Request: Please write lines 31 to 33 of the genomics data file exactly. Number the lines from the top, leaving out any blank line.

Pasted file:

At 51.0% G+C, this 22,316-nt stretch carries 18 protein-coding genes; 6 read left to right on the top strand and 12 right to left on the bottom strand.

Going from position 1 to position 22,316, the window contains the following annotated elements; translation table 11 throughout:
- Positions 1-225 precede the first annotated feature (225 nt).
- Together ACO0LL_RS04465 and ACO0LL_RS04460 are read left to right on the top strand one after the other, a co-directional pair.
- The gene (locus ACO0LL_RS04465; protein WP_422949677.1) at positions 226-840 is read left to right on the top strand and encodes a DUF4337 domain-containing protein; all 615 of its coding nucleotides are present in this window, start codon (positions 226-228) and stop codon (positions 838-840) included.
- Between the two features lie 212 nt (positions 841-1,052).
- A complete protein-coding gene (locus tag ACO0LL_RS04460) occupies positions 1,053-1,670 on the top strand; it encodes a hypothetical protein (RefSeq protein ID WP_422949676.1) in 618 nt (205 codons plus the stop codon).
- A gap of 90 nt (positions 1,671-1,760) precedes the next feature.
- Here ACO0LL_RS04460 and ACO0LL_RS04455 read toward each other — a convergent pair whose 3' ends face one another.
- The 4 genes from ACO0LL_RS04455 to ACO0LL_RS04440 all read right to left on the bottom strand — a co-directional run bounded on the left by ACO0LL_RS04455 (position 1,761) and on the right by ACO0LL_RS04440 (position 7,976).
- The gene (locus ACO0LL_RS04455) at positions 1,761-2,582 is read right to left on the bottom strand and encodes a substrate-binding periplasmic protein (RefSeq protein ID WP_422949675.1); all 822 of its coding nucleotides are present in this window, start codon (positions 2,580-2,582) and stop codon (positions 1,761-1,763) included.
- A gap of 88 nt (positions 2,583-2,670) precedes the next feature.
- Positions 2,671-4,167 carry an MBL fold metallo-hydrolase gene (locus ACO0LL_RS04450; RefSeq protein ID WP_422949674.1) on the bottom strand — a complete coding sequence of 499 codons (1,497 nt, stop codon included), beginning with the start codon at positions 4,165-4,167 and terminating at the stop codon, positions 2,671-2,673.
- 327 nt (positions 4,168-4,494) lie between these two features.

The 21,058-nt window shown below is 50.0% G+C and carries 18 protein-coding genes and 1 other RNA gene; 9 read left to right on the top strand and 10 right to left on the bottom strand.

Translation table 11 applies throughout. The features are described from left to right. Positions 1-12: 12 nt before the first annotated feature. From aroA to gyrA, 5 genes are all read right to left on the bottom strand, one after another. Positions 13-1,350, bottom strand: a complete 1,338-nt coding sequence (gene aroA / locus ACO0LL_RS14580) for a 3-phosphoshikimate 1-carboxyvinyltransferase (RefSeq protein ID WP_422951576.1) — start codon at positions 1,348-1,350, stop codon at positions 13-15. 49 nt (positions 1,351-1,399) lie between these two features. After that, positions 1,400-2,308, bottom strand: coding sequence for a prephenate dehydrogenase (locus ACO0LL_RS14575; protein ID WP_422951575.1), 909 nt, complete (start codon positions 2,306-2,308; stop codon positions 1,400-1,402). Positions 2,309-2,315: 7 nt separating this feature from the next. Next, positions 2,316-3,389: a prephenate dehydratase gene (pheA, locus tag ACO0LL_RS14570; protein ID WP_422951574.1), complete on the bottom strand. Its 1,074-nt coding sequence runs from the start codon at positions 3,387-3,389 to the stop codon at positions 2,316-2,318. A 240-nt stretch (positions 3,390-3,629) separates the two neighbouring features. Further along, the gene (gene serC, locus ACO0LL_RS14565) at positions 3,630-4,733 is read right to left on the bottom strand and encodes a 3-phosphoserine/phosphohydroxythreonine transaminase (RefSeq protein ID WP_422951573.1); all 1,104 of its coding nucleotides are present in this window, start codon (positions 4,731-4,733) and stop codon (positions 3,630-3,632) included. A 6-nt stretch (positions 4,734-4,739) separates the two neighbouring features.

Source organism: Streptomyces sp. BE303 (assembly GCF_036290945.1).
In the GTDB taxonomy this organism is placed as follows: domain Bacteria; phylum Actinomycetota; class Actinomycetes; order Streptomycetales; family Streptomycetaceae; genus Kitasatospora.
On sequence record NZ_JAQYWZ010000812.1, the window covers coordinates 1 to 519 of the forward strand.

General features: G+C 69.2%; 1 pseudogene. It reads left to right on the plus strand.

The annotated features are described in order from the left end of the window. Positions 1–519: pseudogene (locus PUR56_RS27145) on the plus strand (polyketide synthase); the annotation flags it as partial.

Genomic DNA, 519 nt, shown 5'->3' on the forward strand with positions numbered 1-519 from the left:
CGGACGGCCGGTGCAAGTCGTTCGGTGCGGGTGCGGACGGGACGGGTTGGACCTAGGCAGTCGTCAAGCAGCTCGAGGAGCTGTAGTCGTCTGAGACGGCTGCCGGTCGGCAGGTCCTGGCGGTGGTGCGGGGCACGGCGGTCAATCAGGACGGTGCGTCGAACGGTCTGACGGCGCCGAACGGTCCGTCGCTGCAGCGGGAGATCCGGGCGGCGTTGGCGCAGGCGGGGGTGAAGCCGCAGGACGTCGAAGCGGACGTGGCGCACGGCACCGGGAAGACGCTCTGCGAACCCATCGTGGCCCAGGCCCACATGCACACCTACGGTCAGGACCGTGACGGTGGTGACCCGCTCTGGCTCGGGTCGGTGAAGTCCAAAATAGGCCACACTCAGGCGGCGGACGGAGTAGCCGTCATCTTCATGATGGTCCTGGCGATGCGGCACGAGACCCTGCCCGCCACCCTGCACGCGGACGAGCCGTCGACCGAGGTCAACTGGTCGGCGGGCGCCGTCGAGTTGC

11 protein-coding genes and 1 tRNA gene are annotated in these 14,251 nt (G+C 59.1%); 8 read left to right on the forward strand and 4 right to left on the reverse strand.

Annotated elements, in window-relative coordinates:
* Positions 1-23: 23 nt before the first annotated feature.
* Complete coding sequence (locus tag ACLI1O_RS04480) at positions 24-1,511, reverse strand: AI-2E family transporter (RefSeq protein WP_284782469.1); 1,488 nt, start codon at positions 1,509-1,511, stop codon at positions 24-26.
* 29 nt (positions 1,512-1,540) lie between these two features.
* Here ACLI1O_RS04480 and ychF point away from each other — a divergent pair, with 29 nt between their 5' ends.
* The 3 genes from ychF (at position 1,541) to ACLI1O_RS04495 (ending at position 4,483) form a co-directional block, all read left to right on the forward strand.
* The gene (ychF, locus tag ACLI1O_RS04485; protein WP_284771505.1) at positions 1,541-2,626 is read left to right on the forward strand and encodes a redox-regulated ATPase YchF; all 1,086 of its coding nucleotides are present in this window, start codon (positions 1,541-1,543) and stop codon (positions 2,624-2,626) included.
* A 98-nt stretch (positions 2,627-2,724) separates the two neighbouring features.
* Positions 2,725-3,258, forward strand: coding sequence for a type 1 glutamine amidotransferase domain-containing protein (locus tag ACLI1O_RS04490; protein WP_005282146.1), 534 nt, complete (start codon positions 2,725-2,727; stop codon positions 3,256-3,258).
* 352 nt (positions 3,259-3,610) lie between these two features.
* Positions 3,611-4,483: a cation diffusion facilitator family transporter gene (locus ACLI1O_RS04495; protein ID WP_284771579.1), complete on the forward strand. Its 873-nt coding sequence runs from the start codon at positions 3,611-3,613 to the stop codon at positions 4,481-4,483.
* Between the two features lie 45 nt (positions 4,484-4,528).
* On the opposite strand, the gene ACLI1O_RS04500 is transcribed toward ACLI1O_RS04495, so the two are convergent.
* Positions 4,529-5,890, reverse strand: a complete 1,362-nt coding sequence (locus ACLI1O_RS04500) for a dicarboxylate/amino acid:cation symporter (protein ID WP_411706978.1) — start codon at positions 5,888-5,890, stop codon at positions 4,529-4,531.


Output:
* The gene (ychF, locus tag ACLI1O_RS04485; protein WP_284771505.1) at positions 1,541-2,626 is read left to right on the forward strand and encodes a redox-regulated ATPase YchF; all 1,086 of its coding nucleotides are present in this window, start codon (positions 1,541-1,543) and stop codon (positions 2,624-2,626) included.
* A 98-nt stretch (positions 2,627-2,724) separates the two neighbouring features.
* Positions 2,725-3,258, forward strand: coding sequence for a type 1 glutamine amidotransferase domain-containing protein (locus tag ACLI1O_RS04490; protein WP_005282146.1), 534 nt, complete (start codon positions 2,725-2,727; stop codon positions 3,256-3,258).